I had the pleasure of interviewing Sammy Courtright. Sammy is the co-founder and COO of Fitspot Wellness, Inc., a workplace wellness company that brings onsite workouts, health screenings, workshops, and more to properties and companies around the country. Their mission: Make workplaces more active for more people.
Thank you so much for doing this with us! What is your “backstory”?
I moved to the US from Australia when I was 18, graduated from the University of Miami, and moved to Los Angeles. That’s where I met my co-founder, Jon. I was running operations for a jewelry company, but wanted to put my Pilates certification and passion for wellness to work.
Jon had started NeveRest, a fitness company that paired clients with personal trainers. When we started working together, we streamlined the logistics of scheduling, pairing and requesting workouts with personal trainers. That led us to create Fitspot.
Why did you found your company?
After interviewing a ton of our wonderful clients, we learned that there was a need for wellness in the workplace. We are spending more time at work than ever before. When Fitspot started, we were offering physical wellness services (i.e. on-site group fitness classes, one-on-one personal training). However, we quickly learned that in order to engage the diverse modern workforce, we needed to take a holistic approach to wellness — which means more than just burning calories.
That led us to create workshops and programming around other topics as well, including nutrition, mental health, financial wellness, and relationships, just to name a few. Jon and I are both incredibly passionate about bringing our whole-body wellness to as many people as possible around the country.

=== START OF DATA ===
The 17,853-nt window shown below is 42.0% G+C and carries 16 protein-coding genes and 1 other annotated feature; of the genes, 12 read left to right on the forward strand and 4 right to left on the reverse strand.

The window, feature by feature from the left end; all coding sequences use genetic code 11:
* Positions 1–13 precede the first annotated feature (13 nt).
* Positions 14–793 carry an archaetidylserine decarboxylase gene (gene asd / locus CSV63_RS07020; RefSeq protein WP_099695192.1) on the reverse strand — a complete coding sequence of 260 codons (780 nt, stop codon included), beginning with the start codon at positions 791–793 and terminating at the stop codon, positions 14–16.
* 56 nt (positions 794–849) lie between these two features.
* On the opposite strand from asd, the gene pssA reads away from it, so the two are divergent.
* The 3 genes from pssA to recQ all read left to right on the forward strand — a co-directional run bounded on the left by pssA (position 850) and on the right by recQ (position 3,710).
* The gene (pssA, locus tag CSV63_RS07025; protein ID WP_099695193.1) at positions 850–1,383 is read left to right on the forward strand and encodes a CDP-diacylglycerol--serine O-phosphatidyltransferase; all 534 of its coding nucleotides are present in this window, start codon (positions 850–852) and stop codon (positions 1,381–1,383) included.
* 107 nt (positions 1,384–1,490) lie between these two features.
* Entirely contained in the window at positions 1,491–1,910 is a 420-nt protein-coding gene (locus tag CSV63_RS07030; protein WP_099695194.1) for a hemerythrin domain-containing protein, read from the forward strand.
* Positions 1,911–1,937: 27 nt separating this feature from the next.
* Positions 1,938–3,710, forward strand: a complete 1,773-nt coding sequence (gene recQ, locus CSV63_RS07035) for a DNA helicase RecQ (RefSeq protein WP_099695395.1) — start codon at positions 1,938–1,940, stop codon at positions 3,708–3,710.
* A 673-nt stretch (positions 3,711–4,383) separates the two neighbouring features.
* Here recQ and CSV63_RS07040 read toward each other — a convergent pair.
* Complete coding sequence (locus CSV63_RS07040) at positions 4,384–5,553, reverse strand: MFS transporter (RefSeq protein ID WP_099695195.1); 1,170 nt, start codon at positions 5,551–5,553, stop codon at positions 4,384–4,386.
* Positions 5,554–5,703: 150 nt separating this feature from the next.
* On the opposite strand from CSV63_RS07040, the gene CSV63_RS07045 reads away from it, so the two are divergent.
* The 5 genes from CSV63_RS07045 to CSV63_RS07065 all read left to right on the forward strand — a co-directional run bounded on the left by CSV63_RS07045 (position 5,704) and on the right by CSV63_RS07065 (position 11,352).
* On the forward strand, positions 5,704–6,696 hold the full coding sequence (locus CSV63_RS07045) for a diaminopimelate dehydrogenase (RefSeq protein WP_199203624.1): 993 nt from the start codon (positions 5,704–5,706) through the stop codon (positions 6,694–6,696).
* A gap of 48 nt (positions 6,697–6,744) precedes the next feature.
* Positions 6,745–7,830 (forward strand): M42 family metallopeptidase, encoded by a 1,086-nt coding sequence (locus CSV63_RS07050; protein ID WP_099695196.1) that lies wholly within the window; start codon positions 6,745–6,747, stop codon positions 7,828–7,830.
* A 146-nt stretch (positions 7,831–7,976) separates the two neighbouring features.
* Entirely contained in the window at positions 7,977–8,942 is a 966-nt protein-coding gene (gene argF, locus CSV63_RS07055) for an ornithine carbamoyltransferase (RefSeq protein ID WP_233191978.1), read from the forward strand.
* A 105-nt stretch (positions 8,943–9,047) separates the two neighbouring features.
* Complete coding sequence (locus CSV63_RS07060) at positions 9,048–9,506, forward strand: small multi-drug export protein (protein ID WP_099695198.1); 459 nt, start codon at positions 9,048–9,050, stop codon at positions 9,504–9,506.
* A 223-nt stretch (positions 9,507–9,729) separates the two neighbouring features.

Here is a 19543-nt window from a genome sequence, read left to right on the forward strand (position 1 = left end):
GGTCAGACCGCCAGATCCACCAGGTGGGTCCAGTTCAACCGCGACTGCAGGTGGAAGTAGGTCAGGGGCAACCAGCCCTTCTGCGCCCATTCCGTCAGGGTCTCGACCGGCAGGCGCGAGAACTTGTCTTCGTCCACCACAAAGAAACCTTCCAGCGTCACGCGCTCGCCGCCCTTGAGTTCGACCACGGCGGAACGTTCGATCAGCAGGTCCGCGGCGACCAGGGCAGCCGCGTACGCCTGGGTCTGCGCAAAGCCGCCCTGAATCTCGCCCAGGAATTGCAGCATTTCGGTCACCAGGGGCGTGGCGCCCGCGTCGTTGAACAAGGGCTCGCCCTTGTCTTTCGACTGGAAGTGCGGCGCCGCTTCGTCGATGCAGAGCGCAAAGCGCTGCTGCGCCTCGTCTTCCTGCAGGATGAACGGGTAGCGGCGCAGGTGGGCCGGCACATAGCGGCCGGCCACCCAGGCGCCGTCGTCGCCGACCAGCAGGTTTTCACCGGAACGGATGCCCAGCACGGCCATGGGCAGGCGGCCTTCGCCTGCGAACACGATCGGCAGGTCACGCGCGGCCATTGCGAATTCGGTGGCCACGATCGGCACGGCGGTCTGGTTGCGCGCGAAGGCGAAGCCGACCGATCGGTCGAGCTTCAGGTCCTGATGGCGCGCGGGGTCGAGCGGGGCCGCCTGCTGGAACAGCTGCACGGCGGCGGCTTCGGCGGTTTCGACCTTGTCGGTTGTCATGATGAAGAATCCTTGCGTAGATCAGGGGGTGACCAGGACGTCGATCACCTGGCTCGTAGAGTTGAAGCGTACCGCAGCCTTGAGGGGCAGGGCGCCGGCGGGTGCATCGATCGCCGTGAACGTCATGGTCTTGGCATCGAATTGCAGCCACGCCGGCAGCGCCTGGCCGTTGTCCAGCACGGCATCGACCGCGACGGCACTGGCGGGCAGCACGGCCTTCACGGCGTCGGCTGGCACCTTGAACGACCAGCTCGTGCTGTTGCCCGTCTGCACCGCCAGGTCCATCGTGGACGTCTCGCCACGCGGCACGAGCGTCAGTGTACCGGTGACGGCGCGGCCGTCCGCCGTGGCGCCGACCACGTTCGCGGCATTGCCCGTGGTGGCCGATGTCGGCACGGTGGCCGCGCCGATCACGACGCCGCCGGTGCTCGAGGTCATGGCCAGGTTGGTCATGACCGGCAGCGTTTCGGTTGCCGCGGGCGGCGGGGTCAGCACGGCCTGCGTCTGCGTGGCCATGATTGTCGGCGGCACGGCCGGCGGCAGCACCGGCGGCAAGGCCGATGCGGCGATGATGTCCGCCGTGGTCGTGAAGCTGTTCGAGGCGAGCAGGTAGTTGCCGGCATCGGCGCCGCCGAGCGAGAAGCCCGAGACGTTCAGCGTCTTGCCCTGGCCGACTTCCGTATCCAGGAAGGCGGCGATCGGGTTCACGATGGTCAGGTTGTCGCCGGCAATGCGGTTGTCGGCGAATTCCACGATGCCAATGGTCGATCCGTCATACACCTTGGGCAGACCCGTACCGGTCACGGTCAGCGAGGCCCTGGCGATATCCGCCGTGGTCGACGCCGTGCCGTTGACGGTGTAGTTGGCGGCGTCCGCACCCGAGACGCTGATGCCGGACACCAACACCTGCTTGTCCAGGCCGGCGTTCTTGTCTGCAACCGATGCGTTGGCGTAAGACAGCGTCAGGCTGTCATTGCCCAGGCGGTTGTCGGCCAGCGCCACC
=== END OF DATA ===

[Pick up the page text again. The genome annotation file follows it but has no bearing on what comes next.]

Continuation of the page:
What is it about the work you’re doing that’s disruptive?
The B2C wellness market is crowded. From Fitbit to Lululemon, consumers are bombarded with phenomenal wellness options. However, many of those services are targeted towards individuals who are already active.
What about the other 300 million Americans who have not made wellness a priority? Where do you capture that audience?
At work. The fact that we can bring wellness options on-site to individuals who would otherwise not have access to it is pretty awesome.
At Fitspot, we’re changing the way people think about corporate wellness. Typically, when someone hears ‘‘corporate wellness,’ they immediately think ‘flu shots’ or ‘biometrics screenings’. While those services are definitely a good start, they lack the robust, holistic solutions that the modern workforce needs.
That’s why our programs cover physical, nutritional, mental and even financial wellness for a more well-rounded approach. We now bring wellness to workplaces in over 20 markets.
We all need a little help along the journey — who have been some of your mentors?
We were fortunate enough to go through Techstars and the mentors that we met through that program have greatly affected what Fitspot is today. My co-founder Jon and I strive to surround ourselves with strategic mentors that not only positively affect the future of Fitspot but also our growth as leaders.
How are you going to shake things up next?
We are looking to raise a round of funding in the Fall. Our goal is to continue to grow our wellness ecosystem of on-site and virtual offerings to become the centralized hub for all things wellness inside and outside of the workplace.